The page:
CTM’s “A Christmas Carol” just gets better with age
The holiday favorite dazzles with superb acting.
Ebenezer Scrooge would be the first one to tell you that perspective is everything. After all, it’s hard to hang onto that cranky decrease-the-surplus-population worldview once you’ve met young Tiny Tim.
Perspective’s played a key role in Children’s Theatre of Madison’s annual production of A Christmas Carol these past few years, too. As the sometime stars of the show have morphed into directors–American Players Theatre vet James Ridge played Scrooge for several years before becoming the production’s director in 2014–the insights they’ve gained from the switch have elevated the show.
The phenomenon repeats with this year’s show, playing in Overture’s Capitol Theater through December 23. This time, Ridge’s spouse, APT actor Colleen Madden, the woman responsible for adapting the classic Dickens tale into the current CTM production, steps into the cast, playing Jacob Marley and The Ghost of Christmas Present. It’s one of several casting coups that adds more electricity into an already strong production.
Most of these coups are fueled by a growing APT influence. David Daniel becomes the latest APT vet to slap on Scrooge’s nightcap and top hat, following recent Scrooges Ridge and John Pribyl–and, if you really want to throw it back, Robert Spencer. As audiences who’ve watched him at on the APT stage can attest, Daniel’s great at creating overblown moments onstage. He’s a physically gifted actor who’s not afraid to stumble or hit the deck in service of a role, and the Scroogian outrage, exasperation and, eventually joy he creates are moving to watch. Plus, his wife and three kids (one of whom plays Scrooge as a boy) are also in the cast.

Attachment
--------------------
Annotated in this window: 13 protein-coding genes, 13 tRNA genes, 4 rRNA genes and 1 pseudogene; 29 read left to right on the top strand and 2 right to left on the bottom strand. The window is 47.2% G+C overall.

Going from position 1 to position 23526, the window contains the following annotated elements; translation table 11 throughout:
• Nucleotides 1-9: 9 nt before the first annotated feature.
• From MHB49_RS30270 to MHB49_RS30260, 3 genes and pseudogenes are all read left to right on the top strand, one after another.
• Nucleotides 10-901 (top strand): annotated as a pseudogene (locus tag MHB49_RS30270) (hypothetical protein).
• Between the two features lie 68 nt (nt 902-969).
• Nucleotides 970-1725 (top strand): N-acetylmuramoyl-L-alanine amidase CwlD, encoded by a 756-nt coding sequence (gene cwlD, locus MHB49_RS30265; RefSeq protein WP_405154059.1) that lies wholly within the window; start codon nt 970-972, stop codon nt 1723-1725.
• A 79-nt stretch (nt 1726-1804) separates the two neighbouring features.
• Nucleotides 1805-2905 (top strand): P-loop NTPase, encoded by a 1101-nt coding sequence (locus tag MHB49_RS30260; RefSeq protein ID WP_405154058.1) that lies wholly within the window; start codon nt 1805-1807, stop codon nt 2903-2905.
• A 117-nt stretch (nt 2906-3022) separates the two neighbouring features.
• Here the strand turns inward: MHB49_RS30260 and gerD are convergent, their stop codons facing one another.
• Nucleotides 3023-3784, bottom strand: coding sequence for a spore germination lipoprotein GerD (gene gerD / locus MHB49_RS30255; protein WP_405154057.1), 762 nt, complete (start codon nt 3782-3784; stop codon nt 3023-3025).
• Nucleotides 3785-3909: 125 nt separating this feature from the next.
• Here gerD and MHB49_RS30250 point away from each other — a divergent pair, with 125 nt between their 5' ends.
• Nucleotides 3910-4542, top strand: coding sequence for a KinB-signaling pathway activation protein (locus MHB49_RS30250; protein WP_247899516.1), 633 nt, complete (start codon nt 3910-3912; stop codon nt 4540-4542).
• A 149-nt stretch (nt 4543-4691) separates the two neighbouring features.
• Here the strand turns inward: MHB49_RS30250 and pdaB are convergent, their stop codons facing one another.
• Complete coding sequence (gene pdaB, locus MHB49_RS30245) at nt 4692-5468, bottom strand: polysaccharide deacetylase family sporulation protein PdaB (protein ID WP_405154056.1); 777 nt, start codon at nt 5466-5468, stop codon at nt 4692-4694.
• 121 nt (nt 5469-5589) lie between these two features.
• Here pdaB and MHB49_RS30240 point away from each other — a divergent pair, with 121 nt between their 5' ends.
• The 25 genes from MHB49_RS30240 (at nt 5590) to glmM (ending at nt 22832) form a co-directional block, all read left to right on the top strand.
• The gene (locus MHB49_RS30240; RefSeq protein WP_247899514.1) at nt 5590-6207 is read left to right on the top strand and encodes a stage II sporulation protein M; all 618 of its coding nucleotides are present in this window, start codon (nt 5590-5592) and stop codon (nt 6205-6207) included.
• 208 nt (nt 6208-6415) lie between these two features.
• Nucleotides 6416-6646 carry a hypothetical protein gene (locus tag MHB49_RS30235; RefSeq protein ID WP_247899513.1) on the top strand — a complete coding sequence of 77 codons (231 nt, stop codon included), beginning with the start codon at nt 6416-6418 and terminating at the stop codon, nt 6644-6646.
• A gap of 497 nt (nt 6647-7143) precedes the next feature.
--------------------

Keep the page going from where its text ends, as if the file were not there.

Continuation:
This is the fourth year CTM has presented Madden’s adaptation of the Dickens classic, and its careful structural refinement, from reframing the familiar narrative to have an adult Tiny Tim narrate the tale (APT’s Casey Hoekstra, who memorably played Happy in this summer’s production of “Death of A Salesman”) to making Fred (Joshua Krause) an even keener example of generosity and goodness of human spirit, are as deft as they were when CTM first debuted it. Madden’s got a great sense for leavening the sometimes deadly serious sections of the story with comic, human moments, whether she’s the one delivering them or not. (It’s enough to make us wish Madden would follow yet another APT vet, Jim DeVita, down the path of producing adaptations of other work.)
Madden lacks the physical size to make the chain-rattling Marley a particularly imposing spirit, but she more than makes up for it in special effects and spooky delivery. She also sprinkles in some Walker-esque (as in “The Walking Dead,” not our governor) moans and clicks for emphasis. As the Spirit of Christmas Present, she’s a nice alternative to the supersized, bearded traditional ghost we usually get. Wielding an LED-studded wand and packing, apparently, transcendently delicious fruit, she’s a reminder to both the audience and to Scrooge that the holidays are best when rife with laughter and merriment.
Hoekstra’s narrator plays an obvious second fiddle to the play’s miser-in-chief, but he’s got that jolly spirit rocking, too, even though he begins the play in a melancholy mood. His mugging to and interaction with the crowd as the second act begins is a great way to re-engage the younger ones whose focus may have drifted during intermission.
Christopher Dunham’s set is a gothic marvel of Swiss-army-knife utility, with its rotating central piece that pivots to shift from Scrooge and Marley’s storefront to Scrooge’s front door and Fezziwig’s warehouse. A pair of twin balconies at either edge of the stage prove a clever place for Hoekstra to oversee and interact with the action and, best of all. a key part of the Spirit of Christmas Future’s (Espere Eckhard-Lee) jaw-dropping costume.
CTM’s “A Christmas Carol” has been on an upward trajectory for nearly a decade now, since artistic director Roseann Sheridan first made the decision to professionalize the cast and production values. Every year, you think it can’t get better. And then every year it does.
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